Wallpaper Paste & Trimming

Wallpaper Paste & Trimming

Tips on using wallpaper paste and trimming, wallpapering with paste.

Craftsman Style

Flour paste is commonly used for wallpaper, and is the best; it is made by putting three pints of wheat flour in two quarts of cold water, and rubbing it until it is smooth and free from lumps. Then add to it eight quarts of boiling water (not merely hot, but actually boiling), and boil slowly with continual stirring for ten minutes. It is necessary to be particular about stirring it, or it will burn on the bottom. When it is cold, sprinkle in with thorough stirring two tablespoonfuls of powdered alum. This will be about right, but if it should be too thick it may be thinned with a little cold water. Use cold. The best dish for making and using it is a large oval dishpan. Never put paste in a wooden pail, or in anything rusty. Wash out the paste-brush every night; do not leave it in the paste over-night. Only one edge of the wallpaper is to be trimmed. Some of the professionals trim the paper first; the man sits in a chair with his legs stretched out before him, and lets the roll of paper lie on his upturned feet; as he draws it up into his lap he trims it with the shears, and with practice does this very rapidly.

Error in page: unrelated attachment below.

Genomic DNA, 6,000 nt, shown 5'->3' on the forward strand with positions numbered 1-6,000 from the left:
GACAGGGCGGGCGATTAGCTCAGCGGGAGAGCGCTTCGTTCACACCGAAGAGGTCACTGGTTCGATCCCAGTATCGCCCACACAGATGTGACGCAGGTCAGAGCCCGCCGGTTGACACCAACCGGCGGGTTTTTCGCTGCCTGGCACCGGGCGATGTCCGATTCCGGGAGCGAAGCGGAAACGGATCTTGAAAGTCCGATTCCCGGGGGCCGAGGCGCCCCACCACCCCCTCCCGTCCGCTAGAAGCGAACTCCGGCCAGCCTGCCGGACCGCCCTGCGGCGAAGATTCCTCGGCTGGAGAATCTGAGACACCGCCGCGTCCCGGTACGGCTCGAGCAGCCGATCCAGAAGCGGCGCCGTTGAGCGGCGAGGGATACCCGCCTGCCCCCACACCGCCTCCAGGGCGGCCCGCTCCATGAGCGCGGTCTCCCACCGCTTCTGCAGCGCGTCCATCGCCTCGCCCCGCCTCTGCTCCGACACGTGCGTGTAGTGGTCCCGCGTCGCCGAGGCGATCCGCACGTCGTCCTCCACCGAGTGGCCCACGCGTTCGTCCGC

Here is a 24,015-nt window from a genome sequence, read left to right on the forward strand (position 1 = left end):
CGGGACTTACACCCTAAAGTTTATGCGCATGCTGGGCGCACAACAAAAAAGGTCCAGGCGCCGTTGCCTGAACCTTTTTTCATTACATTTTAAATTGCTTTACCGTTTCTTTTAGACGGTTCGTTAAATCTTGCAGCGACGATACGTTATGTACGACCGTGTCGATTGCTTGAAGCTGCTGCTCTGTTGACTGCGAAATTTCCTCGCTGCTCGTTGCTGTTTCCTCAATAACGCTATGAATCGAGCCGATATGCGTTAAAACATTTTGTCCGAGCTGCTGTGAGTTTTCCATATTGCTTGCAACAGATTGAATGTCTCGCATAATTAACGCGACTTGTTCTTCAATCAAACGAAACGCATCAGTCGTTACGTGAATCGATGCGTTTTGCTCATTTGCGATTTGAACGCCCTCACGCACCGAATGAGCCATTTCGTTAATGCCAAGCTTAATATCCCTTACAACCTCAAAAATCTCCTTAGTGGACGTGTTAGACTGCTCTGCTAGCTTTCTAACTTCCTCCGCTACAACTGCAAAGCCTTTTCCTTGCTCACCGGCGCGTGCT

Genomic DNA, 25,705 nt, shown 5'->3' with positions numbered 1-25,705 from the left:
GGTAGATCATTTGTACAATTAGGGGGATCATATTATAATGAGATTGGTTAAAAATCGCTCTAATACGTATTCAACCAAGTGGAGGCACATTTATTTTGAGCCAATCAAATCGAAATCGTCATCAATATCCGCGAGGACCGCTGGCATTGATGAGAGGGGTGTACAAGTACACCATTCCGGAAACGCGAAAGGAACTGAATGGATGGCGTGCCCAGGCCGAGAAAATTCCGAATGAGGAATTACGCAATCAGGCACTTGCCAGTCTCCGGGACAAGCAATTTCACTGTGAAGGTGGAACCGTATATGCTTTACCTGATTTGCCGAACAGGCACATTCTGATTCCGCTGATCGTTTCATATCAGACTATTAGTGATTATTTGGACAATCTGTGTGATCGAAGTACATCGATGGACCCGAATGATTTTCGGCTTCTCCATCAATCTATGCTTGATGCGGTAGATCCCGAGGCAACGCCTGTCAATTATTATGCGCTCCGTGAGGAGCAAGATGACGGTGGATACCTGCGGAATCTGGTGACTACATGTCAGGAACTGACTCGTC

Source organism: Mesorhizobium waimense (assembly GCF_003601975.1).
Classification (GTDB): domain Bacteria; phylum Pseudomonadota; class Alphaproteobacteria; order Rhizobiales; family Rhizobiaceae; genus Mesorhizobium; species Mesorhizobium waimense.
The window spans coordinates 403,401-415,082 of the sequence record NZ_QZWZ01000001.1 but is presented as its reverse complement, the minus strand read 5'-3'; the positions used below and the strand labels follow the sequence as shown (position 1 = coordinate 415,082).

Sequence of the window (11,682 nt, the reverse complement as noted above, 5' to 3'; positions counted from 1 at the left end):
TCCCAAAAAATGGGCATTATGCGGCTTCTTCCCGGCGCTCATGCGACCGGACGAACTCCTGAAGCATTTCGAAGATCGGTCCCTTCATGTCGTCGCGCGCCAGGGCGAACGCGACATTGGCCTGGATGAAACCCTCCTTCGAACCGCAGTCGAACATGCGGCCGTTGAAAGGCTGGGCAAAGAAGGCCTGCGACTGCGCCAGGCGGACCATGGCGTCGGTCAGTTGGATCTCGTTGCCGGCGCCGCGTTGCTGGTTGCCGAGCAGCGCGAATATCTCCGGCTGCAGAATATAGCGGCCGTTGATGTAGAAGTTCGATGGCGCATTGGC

But the more common way is to cut the wallpaper into suitable lengths first, and then spread the paste on one of these pieces, applying it to one end of the paper first, and when about half the piece is pasted, fold the end over toward the center, being particular to have the sides and edges exactly even. Then apply the paste to the other half, and in like manner fold that end toward the center. Then proceed to trim; the advantage of doing it this way is that the paste gets distributed to the edges perfectly even and clean, and you trim two thicknesses of wallpaper at once.

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